Several endogenous oscillators determine circadian rhythms. One, light-entrained, is in the suprachiasmatic nuclei (SCN), the others, food-entrained, are in unknown sites. To determine how the hypothalamic ventromedial nuclei (VMN) and feeding affect rhythms, we compared nocturnally active rats fed either ad libitum or for 2 hr/d during light [restricted feeding (RF)] and either with or without colchicine-induced disruption of VMN. We measured rhythms in temperature, locomotor activity, feeding, drinking, corticosterone, and the numbers of cells expressing c-Fos in light/dark in hypothalamic nuclei, the suprachiasmatic nuclei, and two major SCN targets, the subparaventricular zone (sPVNz) and paraventricular thalamus (pvTHAL). c-Fos cells were always light > dark in SCN, whereas the VMN and sPVNz lacked light/dark differences except after RF and RF plus VMN disruption, respectively. Controls fed ad libitum had high-amplitude rhythms and, generally, c-Fos cells dark > light. In RF controls, a c-Fos pattern dark > light occurred in VMN; generally, c-Fos cell numbers increased elsewhere maintaining dark > light. By contrast, levels of corticosterone peaked before food. In rats fed ad libitum, VMN with colchicine markedly reduced rhythm amplitudes, not phase. c-Fos patterns were abolished except in pvTHAL and SCN. In RF, VMN disruption blocked corticosterone and light/dark c-Fos patterns in all nuclei but produced a pattern in the sPVNz like SCN. We conclude that VMN amplify rhythmic output from the SCN, and the RF-induced rhythm in VMN enhances c-Fos activity driven by the SCN. The VMN may contain a food-entrained oscillator, and the sPVNz may integrate output from several oscillators.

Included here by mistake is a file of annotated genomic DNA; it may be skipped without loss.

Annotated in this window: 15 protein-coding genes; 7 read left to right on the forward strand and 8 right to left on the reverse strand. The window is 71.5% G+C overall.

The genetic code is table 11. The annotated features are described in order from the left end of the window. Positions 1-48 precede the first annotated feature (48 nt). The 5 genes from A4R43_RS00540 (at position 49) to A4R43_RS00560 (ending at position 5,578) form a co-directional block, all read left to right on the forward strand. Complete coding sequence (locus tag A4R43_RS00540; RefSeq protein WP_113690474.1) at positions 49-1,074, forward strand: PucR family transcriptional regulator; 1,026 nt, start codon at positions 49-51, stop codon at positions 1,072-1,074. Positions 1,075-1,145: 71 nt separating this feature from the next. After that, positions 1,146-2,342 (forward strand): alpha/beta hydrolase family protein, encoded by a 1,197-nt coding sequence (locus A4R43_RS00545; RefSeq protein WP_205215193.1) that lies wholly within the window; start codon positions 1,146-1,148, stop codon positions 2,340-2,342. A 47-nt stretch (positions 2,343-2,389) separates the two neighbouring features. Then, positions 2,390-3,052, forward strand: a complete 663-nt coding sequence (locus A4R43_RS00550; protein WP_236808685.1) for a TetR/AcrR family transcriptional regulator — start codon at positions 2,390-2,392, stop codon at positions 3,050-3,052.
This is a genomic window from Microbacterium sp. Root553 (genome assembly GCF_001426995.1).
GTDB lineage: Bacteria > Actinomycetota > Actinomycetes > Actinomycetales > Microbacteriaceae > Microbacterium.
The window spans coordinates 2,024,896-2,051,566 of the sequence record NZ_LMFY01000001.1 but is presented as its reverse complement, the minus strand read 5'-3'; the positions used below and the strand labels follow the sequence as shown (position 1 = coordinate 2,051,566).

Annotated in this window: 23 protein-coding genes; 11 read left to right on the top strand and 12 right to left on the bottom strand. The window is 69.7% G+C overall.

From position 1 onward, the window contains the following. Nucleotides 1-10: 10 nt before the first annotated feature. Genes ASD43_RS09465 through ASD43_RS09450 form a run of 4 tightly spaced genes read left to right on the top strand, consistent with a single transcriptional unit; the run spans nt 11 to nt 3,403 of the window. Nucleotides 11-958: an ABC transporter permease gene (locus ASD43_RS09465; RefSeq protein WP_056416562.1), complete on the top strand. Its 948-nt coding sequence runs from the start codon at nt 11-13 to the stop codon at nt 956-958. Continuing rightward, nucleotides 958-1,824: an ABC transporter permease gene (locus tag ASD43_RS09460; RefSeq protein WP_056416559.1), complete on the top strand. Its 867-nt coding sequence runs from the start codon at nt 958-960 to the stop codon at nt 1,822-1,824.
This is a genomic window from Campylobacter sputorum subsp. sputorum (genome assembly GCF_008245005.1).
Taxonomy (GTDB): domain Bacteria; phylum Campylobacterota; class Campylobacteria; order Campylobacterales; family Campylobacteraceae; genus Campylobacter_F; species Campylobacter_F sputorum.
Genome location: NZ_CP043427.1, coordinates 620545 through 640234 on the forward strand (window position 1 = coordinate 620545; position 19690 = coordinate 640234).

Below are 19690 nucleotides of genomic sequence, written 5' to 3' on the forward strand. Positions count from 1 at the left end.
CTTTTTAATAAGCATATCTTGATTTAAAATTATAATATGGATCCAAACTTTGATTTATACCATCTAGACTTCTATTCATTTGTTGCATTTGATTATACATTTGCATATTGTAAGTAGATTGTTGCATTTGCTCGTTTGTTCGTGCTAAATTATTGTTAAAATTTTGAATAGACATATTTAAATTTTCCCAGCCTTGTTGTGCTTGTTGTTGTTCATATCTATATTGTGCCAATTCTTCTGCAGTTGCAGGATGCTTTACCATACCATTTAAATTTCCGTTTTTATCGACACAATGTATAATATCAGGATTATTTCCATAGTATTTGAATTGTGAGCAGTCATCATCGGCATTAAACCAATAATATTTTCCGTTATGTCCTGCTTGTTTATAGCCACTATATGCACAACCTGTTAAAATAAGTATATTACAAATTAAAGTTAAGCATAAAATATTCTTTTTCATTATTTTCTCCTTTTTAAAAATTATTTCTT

- suprachiasmatic nucleus
- ventromedial nucleus
- circadian rhythms
- endogenous oscillators
- subparaventricular zone
- c-Fos protein
Entrained by photic cues, endogenous circadian activity of the suprachiasmatic nuclei (SCN) is essential for expression of circadian rhythms in a wide range of behavioral and homeostatic systems (Stephan and Zucker, 1972; Turek, 1985). The SCN exhibit cyclic changes in c-Fos protein and mRNA expression with higher levels (Koibuchi et al., 1992) and increased electrical activityin vivo and in vitro during the light (Inouye and Kawamura, 1979; Green and Gillette, 1982; Meijer et al., 1997). Major SCN efferents target the hypothalamic subparaventricular zone (sPVNz) and the paraventricular thalamus (pvTHAL) which project, in parallel with sparse direct SCN innervation, to ventromedial nuclei (VMN), dorsomedial nuclei (DMN), paraventricular nuclei (PVN), medial preoptic area (mPOA), and the arcuate nuclei (ARC) (Watts et al., 1987). These nuclei are important for regulation of energy balance (Dallman et al., 1993).